56: The Bonnes and the Mouldes

“Why?” asked Edmund.

“Such questions!” Mrs. Kippling shook her head. “Begging-your-pardon, but the truth is I have no idea why they’re fighting. Maybe something to do with a coach accident, or a piece of land… Maybe someone coughed when they shouldn’t have. There’s no telling with the families; they’re a capricious lot. Subject to whims and fancies just like the rest of us, though it’s-not-my-place.”

“So why are Tricknee and Wislydale here if they don’t like the Mouldes?”

“Oh, Wislydale hates the Mouldes, alright,” Mrs. Kippling snickered into the pot. “It’s in the Bonne’s blood to hate the Mouldes — just like the Mouldes hate the Bonnes — but he likes the estate more. The Bonnes have always been a poor family, you see — well, poor for a founding family at any rate, which is richer than I’ll ever be — but I’ll wager he’s holding his nose until the whole estate’s his and he can kick everyone else out and declare the Moulde family dead.” She leaned over and tapped her nose. “You watch, young Master, and see how often you see him without a drink in his hand!” Edmund wasn’t exactly sure what Wislydale drinking had to do with anything, so he didn’t comment.

“How many people live here?” Edmund asked, trying a different question that had been bothering him since he had first arrived.

“All together? Four, now that you’re here, Master Edmund.” Mrs. Kippling slid the onion pieces into the pot.

“Matron said there were four that lived with her, besides me,” Edmund prodded, gently. Mrs. Kippling stopped swinging the knife, and looked at Edmund, a puzzled look on her face.

“Really?” She said, turning white again. “Well, it’s-not-my-place to disagree with Matron. I must have miscounted.” She dropped a large beet and began to point at her fingers with a knife-blade, counting them off. “There’s me and Ung, and Matron of course — that’s three. Add you, and that’s four. She must have meant four including both you and her.”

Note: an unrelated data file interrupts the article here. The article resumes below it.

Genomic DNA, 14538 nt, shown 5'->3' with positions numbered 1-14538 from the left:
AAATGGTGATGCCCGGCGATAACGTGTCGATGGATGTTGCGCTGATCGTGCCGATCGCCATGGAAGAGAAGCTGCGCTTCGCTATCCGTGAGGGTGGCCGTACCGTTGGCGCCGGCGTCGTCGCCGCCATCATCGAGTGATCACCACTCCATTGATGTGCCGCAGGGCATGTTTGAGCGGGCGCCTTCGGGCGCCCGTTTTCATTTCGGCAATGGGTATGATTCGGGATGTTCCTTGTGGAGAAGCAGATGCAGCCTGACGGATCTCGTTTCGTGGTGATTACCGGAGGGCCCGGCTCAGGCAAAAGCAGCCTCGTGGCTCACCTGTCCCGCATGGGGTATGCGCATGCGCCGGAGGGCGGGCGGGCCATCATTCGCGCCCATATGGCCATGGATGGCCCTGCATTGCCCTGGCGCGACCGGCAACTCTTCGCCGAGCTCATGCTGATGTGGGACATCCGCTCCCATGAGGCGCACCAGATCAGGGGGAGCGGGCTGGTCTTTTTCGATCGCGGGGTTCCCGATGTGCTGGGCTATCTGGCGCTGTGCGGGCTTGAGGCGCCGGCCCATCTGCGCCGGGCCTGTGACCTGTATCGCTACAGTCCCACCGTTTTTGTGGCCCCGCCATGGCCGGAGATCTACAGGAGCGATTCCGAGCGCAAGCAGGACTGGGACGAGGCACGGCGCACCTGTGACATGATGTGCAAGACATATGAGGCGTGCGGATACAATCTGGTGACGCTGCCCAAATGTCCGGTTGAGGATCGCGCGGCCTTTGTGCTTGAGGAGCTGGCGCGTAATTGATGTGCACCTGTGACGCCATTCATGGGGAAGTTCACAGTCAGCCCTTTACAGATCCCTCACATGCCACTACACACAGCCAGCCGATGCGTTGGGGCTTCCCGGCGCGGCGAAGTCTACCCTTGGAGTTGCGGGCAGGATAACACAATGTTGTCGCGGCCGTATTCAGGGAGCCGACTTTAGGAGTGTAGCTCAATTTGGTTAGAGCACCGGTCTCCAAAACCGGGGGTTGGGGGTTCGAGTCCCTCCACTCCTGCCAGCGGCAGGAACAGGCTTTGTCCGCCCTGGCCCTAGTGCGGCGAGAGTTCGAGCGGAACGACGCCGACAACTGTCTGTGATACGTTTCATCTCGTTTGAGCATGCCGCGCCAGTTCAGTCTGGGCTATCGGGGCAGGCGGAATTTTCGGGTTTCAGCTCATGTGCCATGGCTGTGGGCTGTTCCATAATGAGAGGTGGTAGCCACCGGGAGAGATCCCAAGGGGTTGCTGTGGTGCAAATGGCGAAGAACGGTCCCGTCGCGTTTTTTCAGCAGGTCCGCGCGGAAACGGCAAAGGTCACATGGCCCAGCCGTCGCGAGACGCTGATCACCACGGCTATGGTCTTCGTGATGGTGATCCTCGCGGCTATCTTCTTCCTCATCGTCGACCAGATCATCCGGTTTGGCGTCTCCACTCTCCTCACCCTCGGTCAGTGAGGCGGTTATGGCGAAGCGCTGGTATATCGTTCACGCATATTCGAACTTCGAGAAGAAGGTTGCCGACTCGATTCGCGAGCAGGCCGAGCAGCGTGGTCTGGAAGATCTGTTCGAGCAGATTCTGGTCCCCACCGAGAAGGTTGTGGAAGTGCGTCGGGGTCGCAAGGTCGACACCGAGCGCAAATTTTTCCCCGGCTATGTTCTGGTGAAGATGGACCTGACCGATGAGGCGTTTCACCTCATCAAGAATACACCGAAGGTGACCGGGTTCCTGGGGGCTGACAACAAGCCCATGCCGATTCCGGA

“No one else?” Edmund asked with a sigh. Talking with Mrs. Kippling was dizzying. Her constant shifting between frenzied activity and meek supplication was giving Edmund a headache.

“Hmm… well, it’s-not-my-place; I ain’t one to say for sure whom she might be talking about. I suppose she might have meant Carron — he works here sure enough — but I doubt she’d think of him as living here. Oh, long ago there used the be more than fifty people who lived in these walls… that was a proper time for the family, and no mistake. They were truly one of the Nine Founding Families — even had a curse! You can’t be a proper hobnobbing family without a curse.”

“A curse?” Edmund felt a chill run down his back.

Mrs. Kippling nodded with a manic grin on her face. “Something about a great calamity befalling the family if the estate was overrun with weeds or nonsense like that. But don’t you waste your time on old curses, young master — Ung keeps up the gardening, even without pay.”


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